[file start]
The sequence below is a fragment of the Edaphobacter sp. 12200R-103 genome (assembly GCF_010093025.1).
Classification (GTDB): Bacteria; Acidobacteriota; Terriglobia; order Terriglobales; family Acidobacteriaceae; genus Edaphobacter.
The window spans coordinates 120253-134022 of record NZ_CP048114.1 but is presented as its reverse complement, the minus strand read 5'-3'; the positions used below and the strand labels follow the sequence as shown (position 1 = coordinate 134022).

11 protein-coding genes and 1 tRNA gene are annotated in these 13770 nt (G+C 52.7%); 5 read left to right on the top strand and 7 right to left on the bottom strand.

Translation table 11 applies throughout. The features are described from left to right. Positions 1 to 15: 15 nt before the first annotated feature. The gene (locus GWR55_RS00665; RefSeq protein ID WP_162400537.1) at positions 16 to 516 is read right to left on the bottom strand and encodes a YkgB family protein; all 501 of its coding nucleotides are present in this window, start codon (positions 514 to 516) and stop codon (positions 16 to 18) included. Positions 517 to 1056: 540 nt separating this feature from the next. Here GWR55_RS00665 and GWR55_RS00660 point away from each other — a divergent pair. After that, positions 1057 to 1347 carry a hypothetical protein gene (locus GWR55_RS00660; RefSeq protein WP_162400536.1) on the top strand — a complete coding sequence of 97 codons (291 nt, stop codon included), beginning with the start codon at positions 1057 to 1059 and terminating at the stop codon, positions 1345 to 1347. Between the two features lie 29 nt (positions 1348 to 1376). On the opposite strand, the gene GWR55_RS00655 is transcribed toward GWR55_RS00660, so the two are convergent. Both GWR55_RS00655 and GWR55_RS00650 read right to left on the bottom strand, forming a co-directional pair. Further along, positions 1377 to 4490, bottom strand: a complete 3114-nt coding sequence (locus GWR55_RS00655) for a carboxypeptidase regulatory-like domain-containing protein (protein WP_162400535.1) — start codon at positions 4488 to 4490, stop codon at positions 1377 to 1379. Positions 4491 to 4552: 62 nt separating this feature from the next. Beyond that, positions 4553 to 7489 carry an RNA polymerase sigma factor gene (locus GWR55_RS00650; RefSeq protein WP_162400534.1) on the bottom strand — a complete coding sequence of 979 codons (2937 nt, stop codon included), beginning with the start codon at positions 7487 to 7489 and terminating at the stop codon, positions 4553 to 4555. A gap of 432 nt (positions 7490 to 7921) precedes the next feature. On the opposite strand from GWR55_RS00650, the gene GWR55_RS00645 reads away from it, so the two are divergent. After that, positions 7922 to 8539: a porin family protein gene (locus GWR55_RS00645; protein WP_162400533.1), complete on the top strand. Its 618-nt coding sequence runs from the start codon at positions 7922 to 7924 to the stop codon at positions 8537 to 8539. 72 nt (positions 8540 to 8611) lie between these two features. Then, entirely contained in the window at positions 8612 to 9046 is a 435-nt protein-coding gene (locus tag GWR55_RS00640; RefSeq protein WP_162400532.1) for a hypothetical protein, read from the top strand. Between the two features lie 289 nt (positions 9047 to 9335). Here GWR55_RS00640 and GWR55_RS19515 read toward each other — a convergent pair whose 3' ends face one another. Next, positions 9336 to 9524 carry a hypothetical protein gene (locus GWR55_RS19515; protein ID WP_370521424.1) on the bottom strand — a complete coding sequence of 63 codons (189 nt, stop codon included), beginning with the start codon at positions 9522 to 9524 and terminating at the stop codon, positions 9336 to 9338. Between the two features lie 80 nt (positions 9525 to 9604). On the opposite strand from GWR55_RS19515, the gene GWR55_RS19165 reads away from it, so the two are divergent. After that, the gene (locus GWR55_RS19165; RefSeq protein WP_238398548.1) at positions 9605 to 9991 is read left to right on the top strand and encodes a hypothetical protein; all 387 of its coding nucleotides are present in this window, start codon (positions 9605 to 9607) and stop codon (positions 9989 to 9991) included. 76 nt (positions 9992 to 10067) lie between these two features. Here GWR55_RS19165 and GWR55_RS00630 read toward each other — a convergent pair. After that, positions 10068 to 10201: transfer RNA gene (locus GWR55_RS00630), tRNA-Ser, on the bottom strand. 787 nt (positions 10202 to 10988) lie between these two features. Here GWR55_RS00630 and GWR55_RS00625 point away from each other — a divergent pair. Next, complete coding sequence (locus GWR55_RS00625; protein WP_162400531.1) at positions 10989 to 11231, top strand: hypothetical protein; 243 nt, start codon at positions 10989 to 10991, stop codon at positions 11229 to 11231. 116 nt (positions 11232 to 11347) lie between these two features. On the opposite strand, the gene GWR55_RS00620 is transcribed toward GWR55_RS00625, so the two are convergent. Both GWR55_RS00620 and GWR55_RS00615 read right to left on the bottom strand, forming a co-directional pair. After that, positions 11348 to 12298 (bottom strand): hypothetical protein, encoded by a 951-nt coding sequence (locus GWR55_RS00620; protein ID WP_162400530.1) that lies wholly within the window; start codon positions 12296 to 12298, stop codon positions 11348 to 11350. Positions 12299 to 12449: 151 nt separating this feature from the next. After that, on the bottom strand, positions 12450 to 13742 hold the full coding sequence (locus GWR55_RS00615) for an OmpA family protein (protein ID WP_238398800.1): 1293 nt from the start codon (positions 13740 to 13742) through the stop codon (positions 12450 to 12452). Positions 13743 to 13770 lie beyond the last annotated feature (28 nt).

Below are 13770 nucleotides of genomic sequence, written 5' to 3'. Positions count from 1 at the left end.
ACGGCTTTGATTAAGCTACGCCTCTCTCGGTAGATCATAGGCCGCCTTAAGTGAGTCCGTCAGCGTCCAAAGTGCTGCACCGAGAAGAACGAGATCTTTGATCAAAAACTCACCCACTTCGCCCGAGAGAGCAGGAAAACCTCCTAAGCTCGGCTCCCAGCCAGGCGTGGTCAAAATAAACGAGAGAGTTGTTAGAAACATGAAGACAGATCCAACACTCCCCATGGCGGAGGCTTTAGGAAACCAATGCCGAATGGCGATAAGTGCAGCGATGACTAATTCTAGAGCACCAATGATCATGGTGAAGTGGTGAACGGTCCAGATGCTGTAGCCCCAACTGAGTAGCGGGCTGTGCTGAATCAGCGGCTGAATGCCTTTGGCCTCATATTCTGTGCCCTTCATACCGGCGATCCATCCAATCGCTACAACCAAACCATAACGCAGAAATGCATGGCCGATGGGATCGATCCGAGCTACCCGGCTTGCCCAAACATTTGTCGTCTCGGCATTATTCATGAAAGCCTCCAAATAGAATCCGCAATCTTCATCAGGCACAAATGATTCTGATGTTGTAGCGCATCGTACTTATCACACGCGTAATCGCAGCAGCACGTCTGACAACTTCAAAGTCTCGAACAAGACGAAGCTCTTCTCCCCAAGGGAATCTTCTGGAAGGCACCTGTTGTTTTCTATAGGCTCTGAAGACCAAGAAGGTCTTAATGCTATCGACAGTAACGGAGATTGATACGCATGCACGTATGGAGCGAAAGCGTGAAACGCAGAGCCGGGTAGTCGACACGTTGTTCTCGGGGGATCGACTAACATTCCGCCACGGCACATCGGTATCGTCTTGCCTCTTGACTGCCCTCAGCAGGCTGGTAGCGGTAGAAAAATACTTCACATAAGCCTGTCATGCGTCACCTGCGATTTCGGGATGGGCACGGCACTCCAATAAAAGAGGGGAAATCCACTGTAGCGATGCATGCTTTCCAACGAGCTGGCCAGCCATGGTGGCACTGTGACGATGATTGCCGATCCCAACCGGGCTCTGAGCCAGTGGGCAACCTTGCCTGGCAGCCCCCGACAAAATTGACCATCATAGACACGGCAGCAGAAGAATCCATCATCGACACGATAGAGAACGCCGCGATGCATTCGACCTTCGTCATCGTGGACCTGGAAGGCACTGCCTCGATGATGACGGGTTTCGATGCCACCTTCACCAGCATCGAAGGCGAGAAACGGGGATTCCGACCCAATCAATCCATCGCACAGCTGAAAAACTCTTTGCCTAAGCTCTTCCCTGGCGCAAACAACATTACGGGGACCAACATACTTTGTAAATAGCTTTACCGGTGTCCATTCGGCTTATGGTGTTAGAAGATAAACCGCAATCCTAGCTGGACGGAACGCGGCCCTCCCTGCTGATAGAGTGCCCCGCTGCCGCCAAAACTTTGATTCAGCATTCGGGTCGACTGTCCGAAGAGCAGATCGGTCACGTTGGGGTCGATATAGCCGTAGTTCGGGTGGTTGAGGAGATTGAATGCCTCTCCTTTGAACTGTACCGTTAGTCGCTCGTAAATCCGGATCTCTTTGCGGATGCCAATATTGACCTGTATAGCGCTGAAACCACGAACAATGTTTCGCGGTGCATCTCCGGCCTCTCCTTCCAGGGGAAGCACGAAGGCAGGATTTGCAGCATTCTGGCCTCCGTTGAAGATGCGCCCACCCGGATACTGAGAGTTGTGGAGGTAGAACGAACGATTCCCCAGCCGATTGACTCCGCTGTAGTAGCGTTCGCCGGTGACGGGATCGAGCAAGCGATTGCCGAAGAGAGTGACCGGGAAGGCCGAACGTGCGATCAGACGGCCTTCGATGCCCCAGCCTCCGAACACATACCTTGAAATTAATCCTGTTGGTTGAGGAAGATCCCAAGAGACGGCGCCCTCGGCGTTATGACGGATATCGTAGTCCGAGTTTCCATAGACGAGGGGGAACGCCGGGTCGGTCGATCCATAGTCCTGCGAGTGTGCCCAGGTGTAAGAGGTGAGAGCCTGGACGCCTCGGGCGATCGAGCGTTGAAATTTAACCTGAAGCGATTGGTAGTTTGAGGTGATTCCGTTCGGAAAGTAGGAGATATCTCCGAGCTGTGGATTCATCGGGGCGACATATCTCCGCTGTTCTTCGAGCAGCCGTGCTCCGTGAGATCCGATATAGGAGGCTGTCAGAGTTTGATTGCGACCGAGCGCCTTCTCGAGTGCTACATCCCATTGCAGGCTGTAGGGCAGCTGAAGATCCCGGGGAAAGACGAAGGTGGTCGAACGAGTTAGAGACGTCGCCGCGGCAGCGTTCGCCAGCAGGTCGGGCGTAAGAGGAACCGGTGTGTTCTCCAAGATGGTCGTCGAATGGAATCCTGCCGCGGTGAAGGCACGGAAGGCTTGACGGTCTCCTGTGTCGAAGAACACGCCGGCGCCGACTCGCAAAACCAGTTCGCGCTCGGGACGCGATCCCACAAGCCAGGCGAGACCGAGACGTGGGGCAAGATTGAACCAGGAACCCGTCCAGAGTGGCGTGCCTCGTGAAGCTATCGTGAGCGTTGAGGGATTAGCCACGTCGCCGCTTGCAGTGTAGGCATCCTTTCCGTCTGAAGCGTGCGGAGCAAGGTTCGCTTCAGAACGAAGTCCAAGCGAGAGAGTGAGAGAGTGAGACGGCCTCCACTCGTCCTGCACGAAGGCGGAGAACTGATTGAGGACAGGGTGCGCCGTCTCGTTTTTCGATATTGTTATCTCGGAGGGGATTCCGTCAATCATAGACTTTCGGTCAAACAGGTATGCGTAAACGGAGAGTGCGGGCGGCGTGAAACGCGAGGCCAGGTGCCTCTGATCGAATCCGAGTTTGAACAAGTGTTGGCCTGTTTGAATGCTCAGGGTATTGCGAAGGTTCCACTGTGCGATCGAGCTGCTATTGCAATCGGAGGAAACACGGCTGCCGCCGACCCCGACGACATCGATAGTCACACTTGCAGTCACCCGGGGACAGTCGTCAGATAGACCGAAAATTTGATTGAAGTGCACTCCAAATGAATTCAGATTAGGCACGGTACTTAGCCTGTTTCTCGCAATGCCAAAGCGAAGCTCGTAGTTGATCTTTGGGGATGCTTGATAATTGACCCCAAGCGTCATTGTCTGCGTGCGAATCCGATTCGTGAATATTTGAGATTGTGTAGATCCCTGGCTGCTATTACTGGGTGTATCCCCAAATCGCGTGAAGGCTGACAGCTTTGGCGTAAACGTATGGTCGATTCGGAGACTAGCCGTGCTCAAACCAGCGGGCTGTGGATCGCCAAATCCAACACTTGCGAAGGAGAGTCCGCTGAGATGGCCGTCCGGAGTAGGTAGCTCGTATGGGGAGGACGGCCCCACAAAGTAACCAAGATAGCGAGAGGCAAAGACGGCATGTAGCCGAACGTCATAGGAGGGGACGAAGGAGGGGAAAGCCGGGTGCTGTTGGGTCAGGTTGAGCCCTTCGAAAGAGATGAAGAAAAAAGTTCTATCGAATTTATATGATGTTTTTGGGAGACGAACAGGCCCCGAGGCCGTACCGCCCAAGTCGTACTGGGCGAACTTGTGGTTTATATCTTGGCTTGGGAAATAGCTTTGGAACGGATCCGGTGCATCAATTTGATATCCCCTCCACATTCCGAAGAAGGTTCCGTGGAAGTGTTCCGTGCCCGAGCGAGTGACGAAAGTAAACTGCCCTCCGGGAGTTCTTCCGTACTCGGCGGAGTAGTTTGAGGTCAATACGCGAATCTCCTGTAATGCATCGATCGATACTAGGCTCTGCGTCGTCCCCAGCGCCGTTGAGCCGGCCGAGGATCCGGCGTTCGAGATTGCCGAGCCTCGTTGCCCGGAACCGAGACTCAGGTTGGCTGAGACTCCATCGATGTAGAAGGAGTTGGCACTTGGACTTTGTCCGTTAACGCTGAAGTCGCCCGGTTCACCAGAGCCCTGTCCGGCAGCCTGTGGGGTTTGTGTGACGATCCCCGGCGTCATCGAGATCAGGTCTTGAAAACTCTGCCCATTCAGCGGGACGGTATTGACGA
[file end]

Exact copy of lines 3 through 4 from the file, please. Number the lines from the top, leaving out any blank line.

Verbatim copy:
The window spans coordinates 120253-134022 of record NZ_CP048114.1 but is presented as its reverse complement, the minus strand read 5'-3'; the positions used below and the strand labels follow the sequence as shown (position 1 = coordinate 134022).

11 protein-coding genes and 1 tRNA gene are annotated in these 13770 nt (G+C 52.7%); 5 read left to right on the top strand and 7 right to left on the bottom strand.